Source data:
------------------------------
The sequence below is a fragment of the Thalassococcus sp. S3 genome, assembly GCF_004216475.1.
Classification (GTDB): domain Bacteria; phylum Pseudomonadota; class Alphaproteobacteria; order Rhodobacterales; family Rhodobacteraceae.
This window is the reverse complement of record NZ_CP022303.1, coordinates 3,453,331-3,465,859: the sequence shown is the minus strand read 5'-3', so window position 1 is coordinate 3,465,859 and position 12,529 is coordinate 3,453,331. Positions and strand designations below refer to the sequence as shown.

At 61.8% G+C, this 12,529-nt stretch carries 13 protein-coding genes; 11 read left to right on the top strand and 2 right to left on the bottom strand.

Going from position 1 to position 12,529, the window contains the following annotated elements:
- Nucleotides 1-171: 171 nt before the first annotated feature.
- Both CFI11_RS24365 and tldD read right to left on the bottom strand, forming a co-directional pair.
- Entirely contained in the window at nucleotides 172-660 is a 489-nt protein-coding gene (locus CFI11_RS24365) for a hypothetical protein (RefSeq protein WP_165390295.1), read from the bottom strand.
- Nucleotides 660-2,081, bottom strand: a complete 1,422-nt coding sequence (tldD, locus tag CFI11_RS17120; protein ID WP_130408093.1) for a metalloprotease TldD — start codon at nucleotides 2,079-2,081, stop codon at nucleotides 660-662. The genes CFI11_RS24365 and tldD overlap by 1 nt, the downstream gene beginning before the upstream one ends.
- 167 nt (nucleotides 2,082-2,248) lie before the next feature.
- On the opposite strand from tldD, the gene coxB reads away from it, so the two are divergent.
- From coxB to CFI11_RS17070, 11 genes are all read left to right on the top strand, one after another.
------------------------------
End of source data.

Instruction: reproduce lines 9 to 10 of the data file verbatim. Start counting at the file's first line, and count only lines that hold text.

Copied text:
- Nucleotides 660-2,081, bottom strand: a complete 1,422-nt coding sequence (tldD, locus tag CFI11_RS17120; protein ID WP_130408093.1) for a metalloprotease TldD — start codon at nucleotides 2,079-2,081, stop codon at nucleotides 660-662. The genes CFI11_RS24365 and tldD overlap by 1 nt, the downstream gene beginning before the upstream one ends.
- 167 nt (nucleotides 2,082-2,248) lie before the next feature.